“But “, she countered, “He’s from your town. You never met while here ?”

“Nope”, she replied.

They had exchanged phone numbers, and he called her the next day. Whirlwind was an understatement where she never thought they could have been happier.. until the spot scared him.

The red spot never came for more than 6 weeks. The spot on the stick she peed turned blue, indicating a positive. After she broke the news to him,

“ I .. need time ”, he looked nervous. “ I have to go. I’ll call you. “, but he never did.

“He has lost a lot of weight since college. I am surprised he was still so fair in that hot place. ”,  Lillian disrupted my thoughts .

I look back at the photo.  Standing next to the dark, lean ex- boyfriend of mine was a younger, fairer and plumper version of Sam.

Two months after the pregnancy scare, on the bus back home, Sam was seated next to me. His silly jokes cracked me up, and I have not stopped smiling since.  We got married last year.

Sometimes a false positive is all it takes to put things in perspective.

Braving the Mumbai Local


Source : Internet

It was around 8.15 p.m. I waited in trepidation at what could possibly come, anxious, and mustering up my every resolve. Childhood memories came flooding back.

I was eight years old, my last trip to Mumbai, the city I would later revisit only after marriage. Dad had taken me around for a Mumbai Darshan. And the moment, the train stopped, people had come flooding both in and out. “Bacchi hai. Bacchi hai”, my dad had cried as he lifted me and shoved me into  a train packed with people. I don’t know how he did it. He gave one arm to me which I clung on for dear life within the coach, and with his other arm, he caught the hand hold. Getting out of the train was a similar affair where he lifted me, and yelled “Bacchi hai” to avoid being crushed in the stampede of people entering and getting out.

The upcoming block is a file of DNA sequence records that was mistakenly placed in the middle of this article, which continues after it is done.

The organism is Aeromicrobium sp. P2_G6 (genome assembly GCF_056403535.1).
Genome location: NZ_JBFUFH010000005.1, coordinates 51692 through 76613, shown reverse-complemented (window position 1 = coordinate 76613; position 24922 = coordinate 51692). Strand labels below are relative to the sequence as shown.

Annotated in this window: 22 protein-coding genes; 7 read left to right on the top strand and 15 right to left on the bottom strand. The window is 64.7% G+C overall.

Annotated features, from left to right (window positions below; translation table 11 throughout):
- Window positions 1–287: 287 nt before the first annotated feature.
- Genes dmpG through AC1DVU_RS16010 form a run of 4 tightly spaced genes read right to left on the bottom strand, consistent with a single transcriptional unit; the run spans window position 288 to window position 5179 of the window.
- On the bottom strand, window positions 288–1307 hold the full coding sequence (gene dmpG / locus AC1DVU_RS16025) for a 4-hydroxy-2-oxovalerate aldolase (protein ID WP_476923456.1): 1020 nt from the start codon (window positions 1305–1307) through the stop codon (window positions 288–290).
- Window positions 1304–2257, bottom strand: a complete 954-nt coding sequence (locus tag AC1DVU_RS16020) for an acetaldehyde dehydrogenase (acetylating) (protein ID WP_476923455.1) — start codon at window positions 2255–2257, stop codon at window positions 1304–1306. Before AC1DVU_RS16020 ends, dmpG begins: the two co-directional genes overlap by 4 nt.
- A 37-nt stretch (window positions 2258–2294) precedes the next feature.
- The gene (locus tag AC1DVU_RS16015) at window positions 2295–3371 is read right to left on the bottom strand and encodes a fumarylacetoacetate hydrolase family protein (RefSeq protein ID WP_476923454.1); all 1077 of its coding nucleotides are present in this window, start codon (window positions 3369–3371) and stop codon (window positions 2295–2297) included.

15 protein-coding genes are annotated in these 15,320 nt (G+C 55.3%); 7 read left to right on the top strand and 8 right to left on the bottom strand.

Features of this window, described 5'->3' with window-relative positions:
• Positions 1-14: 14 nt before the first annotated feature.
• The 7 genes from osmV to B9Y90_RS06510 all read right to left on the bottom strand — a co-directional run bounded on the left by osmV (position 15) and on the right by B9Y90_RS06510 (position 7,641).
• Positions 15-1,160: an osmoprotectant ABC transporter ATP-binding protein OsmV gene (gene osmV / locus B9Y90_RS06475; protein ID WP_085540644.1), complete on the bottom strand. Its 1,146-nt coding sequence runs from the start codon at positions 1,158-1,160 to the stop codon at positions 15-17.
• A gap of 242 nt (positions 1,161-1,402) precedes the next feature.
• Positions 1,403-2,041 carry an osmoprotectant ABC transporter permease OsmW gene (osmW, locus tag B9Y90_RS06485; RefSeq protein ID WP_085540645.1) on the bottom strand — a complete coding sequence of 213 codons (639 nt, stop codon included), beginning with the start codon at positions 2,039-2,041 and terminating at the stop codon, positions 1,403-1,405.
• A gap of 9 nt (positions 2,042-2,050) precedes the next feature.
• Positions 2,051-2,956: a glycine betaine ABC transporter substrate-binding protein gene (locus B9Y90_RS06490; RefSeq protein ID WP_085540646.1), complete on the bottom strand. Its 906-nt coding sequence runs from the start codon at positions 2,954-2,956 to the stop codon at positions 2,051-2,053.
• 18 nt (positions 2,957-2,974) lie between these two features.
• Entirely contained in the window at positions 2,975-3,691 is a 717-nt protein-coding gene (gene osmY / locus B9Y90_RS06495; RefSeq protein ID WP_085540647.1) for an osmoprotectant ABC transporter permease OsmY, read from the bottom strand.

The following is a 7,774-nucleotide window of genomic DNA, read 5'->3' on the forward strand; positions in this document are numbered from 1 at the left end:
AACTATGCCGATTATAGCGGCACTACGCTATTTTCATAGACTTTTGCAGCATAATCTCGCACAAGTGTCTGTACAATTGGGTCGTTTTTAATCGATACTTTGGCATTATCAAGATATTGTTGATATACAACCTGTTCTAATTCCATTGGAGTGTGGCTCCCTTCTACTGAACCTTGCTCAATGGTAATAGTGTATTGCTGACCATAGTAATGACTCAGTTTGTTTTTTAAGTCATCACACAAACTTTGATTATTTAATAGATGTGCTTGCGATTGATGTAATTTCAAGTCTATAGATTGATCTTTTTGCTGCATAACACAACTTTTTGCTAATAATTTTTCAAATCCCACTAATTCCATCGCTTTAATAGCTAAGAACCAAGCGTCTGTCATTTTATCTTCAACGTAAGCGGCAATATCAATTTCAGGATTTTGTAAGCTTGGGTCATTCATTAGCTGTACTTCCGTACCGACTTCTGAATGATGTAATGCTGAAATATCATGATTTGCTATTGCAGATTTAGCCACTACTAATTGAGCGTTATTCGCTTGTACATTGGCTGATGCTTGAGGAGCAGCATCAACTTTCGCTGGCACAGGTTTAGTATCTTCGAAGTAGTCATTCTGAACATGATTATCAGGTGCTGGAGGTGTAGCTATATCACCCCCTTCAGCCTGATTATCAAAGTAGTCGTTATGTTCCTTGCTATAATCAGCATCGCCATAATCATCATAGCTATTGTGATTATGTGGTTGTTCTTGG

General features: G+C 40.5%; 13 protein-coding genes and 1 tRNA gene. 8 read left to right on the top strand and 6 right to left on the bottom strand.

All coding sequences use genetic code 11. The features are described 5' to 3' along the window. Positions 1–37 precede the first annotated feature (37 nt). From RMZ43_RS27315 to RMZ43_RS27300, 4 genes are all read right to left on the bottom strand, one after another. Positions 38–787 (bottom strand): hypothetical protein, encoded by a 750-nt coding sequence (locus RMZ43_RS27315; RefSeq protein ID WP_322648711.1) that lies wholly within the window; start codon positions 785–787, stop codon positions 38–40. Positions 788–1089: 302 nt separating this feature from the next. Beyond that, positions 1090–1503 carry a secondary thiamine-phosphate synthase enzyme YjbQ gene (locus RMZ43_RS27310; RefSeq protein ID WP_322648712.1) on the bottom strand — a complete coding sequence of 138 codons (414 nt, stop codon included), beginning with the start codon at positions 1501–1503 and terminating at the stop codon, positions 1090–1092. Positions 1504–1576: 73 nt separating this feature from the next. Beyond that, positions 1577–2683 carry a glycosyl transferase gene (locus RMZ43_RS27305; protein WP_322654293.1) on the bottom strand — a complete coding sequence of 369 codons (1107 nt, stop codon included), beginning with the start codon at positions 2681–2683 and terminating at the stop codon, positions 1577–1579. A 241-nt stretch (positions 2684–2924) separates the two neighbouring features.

Landing to the present – some 17 years later, I waited for the train to arrive. “Lady’s compartment is there”, a man pointed out.

A lady with a kind face and, in a black dress is engrossed onto her tablet reading a book. She looked up and smiled – which did help me calm me a little bit. “Take this train “, she said as a slow moving local made its way onto the platform. Surprisingly the women’s compartment wasn’t as crowded as the details I heard. It probably helped that it was around 7.50  pm also (I was caught in the complete thick of it the next day, and realized they were right!)

I had a place to stand. I thought it maybe because of the comparatively later hour. A saree clad lady entered the compartment at the next station to sell her stock of trinkets. A policeman briskly walked up and stood on the footboard of the train at least for the next eight stations.

I also noticed the seat reservation mechanism in the ladies compartment. I was told later by a colleague it is exclusive only to the ladies compartment. “Which station?”, they enquire as soon as they get in, and then book their seats. Some actually offer when they get up, but in the thick of the crowd, its always the seat reservation mechanism.  I looked around me. Most ladies were hooked onto their earphones with eyes fixated on their mobile. Some with seats managed to sleep. And others were looming large over potential ladies whose stations were coming up.

And finally.. it was I looked through the window and saw my station come up. When I got down, I saw my husband was waiting with a smile.

“So how was it?” He asked.

“Not so bad” I responded, with a sense of accomplishment.